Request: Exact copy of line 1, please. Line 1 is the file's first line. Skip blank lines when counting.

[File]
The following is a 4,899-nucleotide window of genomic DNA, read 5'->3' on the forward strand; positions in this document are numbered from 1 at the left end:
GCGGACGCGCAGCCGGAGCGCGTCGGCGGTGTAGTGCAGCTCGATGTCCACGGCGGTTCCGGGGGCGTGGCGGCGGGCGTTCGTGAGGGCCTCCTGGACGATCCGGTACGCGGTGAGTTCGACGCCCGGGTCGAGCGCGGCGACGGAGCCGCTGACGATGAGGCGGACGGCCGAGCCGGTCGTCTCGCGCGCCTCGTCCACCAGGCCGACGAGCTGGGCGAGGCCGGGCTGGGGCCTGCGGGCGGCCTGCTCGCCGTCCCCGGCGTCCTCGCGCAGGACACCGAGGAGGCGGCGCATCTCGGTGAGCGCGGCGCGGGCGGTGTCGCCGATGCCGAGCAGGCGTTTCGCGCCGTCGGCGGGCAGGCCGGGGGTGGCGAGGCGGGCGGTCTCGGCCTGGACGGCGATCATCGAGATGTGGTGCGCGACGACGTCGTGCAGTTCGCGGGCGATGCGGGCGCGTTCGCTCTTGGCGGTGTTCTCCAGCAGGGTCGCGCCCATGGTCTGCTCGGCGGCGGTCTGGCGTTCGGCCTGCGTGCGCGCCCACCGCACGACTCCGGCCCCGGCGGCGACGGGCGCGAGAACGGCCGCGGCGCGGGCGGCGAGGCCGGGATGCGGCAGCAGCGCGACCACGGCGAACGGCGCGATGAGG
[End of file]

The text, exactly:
The following is a 4,899-nucleotide window of genomic DNA, read 5'->3' on the forward strand; positions in this document are numbered from 1 at the left end: